CENTER VALLEY, Pa. - International students across the country are facing tough questions.
"They're thinking about, if I go home or should I just try to find a school that can help me out until things normal out," said Brian MacDonald, the Executive Director of International Learning at DeSales University.
"Do they put their health at risk in order to stay in the United States or are they going to risk losing their education and be forced back," said Kin Cheung, Assistant Professor of South and East Asian Religions for Moravian College.
President Trump, in agreement with guidance from ICE, is reminding international students that their visas do not qualify for online-only learning while they're studying in the U.S.
"It's definitely a difficult time for a young person to be making decisions about their education, particularly those students that are already here in the United States," said Erika Davis, Vice President of Enrollment at Cedar Crest College.
Cedar Crest, Moravian and DeSales are offering classes half online and half in the classroom. Harvard and MIT are going online-only and are suing over the issue because their international students could then be deported if they stayed.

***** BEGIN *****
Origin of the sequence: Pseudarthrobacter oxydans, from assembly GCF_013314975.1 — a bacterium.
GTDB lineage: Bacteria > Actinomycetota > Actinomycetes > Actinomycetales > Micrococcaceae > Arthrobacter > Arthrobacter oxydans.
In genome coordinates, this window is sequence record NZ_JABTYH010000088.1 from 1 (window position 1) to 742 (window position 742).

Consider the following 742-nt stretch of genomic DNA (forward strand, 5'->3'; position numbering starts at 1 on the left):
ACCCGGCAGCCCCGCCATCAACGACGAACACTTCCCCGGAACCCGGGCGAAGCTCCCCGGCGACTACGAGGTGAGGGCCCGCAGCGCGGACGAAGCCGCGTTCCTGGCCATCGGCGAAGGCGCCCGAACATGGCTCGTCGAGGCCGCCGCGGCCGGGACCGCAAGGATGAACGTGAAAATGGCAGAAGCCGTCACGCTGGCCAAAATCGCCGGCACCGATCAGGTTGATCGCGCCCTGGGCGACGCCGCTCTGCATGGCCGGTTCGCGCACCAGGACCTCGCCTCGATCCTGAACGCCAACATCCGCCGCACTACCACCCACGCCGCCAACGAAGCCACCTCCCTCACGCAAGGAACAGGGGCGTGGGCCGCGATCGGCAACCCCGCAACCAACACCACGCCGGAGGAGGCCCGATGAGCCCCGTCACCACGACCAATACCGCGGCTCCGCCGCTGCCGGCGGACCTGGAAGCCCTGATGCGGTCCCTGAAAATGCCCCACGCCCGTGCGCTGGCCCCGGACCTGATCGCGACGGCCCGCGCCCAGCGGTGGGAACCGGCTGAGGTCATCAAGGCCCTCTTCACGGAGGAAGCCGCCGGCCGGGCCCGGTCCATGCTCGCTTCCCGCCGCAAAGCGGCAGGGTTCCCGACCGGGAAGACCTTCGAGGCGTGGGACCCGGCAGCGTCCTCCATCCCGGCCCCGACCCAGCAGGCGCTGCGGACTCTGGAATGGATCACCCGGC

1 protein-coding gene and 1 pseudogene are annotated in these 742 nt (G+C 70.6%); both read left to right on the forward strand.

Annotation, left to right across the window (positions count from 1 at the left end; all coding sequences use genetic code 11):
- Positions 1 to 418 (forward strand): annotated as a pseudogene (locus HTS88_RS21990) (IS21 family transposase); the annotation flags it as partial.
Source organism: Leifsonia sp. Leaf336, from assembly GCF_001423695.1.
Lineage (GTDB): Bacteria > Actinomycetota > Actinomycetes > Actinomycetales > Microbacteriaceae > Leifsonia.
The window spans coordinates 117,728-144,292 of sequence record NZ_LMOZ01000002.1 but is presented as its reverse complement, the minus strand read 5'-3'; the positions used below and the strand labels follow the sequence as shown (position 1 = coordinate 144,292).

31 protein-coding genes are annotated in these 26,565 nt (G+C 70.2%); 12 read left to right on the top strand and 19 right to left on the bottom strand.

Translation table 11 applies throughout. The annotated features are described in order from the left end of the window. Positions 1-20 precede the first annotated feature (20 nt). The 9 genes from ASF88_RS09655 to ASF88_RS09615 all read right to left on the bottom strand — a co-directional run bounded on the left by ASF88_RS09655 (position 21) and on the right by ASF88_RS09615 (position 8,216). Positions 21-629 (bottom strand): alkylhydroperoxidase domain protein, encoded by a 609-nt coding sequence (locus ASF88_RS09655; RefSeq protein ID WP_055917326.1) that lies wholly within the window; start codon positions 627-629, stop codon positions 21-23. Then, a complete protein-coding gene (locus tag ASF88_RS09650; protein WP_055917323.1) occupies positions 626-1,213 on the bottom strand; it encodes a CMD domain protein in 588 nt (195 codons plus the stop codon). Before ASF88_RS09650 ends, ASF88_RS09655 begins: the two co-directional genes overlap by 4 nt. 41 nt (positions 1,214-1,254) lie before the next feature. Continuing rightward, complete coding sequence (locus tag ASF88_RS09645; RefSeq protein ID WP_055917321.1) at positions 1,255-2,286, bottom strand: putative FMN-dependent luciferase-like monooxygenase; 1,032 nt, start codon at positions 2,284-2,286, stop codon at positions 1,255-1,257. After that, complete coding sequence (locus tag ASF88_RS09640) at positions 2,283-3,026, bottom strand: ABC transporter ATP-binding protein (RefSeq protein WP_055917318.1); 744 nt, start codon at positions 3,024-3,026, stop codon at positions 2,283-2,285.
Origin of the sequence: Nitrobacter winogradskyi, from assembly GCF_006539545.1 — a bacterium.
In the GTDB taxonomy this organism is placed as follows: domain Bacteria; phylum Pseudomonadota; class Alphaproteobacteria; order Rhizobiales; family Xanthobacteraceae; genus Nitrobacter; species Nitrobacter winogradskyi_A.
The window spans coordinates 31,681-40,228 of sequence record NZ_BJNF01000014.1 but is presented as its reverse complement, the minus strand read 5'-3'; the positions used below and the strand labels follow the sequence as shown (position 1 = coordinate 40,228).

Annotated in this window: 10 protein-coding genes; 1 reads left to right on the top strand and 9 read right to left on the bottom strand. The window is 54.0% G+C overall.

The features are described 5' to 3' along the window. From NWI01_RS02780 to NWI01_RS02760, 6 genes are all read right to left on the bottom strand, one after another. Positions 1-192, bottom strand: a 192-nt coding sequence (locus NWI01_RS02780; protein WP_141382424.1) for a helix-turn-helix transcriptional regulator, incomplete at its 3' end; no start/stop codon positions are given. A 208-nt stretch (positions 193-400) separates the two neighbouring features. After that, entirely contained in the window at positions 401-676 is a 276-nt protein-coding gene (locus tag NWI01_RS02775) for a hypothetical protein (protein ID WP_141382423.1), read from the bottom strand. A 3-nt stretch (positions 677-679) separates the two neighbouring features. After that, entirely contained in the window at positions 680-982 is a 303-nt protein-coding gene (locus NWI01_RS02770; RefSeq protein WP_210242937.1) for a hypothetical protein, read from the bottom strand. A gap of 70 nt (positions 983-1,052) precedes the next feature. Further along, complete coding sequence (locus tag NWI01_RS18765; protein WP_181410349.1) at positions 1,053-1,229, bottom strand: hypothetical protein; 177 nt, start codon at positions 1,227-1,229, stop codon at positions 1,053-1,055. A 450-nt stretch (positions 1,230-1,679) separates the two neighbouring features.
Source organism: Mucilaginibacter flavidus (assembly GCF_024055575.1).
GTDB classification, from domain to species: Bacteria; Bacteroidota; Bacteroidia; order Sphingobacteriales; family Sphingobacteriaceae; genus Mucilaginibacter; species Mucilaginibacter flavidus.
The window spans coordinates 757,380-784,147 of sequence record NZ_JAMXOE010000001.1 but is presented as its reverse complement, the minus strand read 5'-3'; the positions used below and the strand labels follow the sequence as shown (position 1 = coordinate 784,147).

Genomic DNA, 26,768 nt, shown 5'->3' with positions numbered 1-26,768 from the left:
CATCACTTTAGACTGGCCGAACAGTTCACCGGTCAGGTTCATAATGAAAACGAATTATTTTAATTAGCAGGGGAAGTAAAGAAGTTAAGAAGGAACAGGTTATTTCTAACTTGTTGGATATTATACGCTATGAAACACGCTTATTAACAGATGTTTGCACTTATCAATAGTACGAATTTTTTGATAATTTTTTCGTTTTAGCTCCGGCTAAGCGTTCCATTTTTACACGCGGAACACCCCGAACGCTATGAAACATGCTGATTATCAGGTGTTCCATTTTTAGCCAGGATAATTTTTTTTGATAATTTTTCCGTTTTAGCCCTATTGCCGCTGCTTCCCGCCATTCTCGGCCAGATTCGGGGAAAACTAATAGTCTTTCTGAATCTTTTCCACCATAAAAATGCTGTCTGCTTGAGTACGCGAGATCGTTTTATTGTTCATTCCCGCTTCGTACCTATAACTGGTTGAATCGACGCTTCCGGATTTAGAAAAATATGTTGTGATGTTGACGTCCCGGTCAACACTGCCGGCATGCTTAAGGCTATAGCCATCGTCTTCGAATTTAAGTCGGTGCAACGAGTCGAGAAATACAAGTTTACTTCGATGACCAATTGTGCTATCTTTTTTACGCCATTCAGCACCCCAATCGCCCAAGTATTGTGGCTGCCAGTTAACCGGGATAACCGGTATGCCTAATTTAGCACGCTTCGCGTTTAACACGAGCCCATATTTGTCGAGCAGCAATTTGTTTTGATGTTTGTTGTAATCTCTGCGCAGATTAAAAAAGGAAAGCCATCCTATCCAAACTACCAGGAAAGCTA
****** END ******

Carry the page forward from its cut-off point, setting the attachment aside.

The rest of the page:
"We should try to keep the great young minds that are in our country right now that will contribute to the system, contribute to knowledge-building and contribute to science, technology and jobs," said Cheung.
Many international students are adjusting and trying to find schools offering in-class instruction.
"Just today I received an email from a student from a school in Western PA, who's considering going to an online-only model, asking if could they attend DeSales for their last year," said MacDonald.
The schools understand it's a fluid situation and say they plan to put the needs of the students first.
"I think it's just a reminder that people are people and we're here to serve our students. That's the most important thing," said Davis.